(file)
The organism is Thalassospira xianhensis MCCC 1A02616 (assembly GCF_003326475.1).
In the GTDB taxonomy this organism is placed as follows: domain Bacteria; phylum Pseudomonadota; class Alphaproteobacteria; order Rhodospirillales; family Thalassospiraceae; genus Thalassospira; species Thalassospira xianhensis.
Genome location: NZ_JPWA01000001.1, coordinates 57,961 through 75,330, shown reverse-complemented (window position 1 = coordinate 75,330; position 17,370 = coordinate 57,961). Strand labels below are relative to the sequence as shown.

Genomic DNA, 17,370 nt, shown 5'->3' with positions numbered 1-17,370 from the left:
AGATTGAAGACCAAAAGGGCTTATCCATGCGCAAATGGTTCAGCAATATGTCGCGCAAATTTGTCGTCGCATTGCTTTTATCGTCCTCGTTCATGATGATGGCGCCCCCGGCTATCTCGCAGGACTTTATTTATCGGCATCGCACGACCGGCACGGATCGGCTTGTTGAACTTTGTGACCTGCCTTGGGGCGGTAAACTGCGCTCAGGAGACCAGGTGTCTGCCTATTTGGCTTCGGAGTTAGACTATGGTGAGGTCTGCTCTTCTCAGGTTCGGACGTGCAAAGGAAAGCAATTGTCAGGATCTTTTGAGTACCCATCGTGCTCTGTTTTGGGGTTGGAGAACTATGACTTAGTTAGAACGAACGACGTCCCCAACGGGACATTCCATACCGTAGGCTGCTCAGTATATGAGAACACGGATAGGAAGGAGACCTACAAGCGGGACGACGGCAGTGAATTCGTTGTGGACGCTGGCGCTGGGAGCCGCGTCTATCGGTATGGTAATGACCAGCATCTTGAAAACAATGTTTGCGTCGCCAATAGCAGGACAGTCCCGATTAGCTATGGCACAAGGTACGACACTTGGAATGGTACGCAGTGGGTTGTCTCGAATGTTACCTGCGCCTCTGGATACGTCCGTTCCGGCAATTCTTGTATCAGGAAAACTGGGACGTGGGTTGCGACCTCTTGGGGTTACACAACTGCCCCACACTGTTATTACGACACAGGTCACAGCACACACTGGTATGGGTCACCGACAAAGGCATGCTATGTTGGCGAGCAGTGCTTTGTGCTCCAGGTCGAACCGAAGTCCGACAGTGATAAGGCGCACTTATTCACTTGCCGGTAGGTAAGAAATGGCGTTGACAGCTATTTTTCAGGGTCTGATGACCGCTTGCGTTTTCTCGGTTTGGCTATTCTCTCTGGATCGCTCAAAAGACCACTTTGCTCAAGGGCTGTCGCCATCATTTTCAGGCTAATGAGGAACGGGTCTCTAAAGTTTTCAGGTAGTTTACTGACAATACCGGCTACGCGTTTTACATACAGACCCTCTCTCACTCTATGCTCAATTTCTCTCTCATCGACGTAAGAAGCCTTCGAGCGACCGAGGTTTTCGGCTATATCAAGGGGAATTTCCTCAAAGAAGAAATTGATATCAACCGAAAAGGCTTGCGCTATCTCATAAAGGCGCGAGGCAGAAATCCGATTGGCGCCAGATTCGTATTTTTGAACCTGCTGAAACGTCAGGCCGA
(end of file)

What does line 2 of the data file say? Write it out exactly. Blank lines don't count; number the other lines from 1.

In the GTDB taxonomy this organism is placed as follows: domain Bacteria; phylum Pseudomonadota; class Alphaproteobacteria; order Rhodospirillales; family Thalassospiraceae; genus Thalassospira; species Thalassospira xianhensis.